By: Emily Freed
Donald Trump’s tumultuous relationship with FBI Director James Comey came to a head last week when Trump abruptly fired the director. The dismissal of Comey was so surprising that the former FBI director himself originally thought that it was a joke, as he reportedly first heard the claims through the news while he was addressing FBI employees in Los Angeles, before his official letter came through the mail soon after. The president’s reasoning for firing Comey is ambiguous at best. Trump tweeted of his actions that, “Comey lost the confidence of almost everyone in Washington” and that he wanted to replace him with “someone who will do a far better job, bringing back the spirit and prestige of the FBI.” Soon after, the current acting FBI Director, Andrew McCabe refuted Trump, saying on May 11th that, “Comey enjoyed broad support within the FBI and still does to this day.”
Despite Trump’s boastful tweeting about firing Comey, most of his claims are unsubstantiated, and his constant misleading tweets may finally have cost him widespread support. Trump’s past history may lead clues as to why he chose to fire Comey. In July of 2016, Comey announced that the FBI would not recommend criminal charges against Hillary Clinton for her use of the private email service during her office as Secretary of State and closed the investigation. Then, in October, Comey announced to Congress that the FBI would be reopening the investigation of Clinton due to the discovery of new Clinton emails on former congressman Anthony Weiner’s laptop. Trump applauded Comey’s decision at the time, calling it “the right thing” to do and claiming that “it took guts for Director Comey to make the move that he made.” However, Trump’s apparent love for Comey would only last as long as the former director remained useful to the president. In March, Comey revealed that the FBI had been investigating “the nature of any links between individuals associated with the Trump campaign and the Russian government, and whether there was any coordination between the campaign and Russia’s efforts” since July. Comey also refuted Trump’s sensationalist claim that “Obama had [Trump’s] ‘wires tapped’ in Trump Tower just before the victory.” He disregarded the statement, saying, “With respect to the president’s tweets about alleged wiretapping directed at him by the prior administration, I have no information that supports those tweets and we have looked carefully inside the FBI.”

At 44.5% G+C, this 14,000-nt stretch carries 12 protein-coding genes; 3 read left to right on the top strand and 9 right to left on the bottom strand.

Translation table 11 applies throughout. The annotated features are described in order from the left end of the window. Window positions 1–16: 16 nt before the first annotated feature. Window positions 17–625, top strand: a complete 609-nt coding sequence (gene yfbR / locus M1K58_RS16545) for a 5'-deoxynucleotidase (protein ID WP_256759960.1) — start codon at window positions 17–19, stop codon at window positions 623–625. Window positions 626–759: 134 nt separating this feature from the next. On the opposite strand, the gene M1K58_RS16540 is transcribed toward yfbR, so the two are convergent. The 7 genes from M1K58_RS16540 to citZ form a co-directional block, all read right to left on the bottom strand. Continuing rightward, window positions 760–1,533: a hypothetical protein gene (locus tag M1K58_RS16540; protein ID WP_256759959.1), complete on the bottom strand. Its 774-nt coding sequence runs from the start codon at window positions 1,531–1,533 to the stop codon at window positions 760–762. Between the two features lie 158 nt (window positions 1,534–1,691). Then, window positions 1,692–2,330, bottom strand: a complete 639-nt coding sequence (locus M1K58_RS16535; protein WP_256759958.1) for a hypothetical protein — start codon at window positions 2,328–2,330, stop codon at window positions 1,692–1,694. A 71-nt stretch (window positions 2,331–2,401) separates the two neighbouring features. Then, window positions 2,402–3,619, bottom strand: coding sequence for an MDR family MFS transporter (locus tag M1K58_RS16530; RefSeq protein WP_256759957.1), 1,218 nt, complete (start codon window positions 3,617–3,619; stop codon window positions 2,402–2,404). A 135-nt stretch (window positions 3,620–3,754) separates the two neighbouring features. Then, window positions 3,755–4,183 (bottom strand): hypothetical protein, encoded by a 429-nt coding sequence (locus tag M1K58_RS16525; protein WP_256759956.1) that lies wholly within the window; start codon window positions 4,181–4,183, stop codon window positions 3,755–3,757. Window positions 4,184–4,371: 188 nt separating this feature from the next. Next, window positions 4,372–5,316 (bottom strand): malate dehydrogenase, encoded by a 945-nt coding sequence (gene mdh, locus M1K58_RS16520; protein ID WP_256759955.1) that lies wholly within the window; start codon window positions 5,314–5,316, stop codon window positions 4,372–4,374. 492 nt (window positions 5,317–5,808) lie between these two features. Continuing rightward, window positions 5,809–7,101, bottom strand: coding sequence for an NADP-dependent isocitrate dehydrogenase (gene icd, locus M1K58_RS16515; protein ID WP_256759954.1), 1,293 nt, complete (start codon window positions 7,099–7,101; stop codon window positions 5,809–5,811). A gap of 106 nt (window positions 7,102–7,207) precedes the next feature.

Now that Comey proved himself to be abide by separate rules than Trump’s own desires, Trump quickly lost confidence in his once-supposed ally. On May 2nd, he tweeted disparagingly about Comey, calling him “the best thing that ever happened to Hillary Clinton” and declaring that Democrats used the “Trump/Russia story [as] an excuse for losing the election.” Only a day later, Comey admitted at a Senate Judiciary hearing that it made him “mildly nauseous to think that [the FBI] may have had some impact on the election.” One week after that, Comey was fired.
There are undeniable parallels of Trump’s firing of Comey with Richard Nixon’s infamous cover up that lead to Watergate. American University’s Allan Lichtman calls Trump’s actions even “more serious because it involves a foreign power and the national security of the country” when comparing the event to Watergate. He even suggested that this could be a valid reason to begin an impeachment investigation on the grounds of obstruction of justice. What Trump’s abrupt dismissal of Comey may lead to is unknown as of yet, as this news surrounding this event continues to unfold. However, this event is not unprecedented. President Trump has had a history of firing those he does not see as “loyal” to him and his administration. His unorthodox view on government, which greatly contributed to his success in the election, may lead him into further trouble down the line, as his support from Democrats and Republicans alike begins to diminish as his abrupt and surprising actions continue to pile up.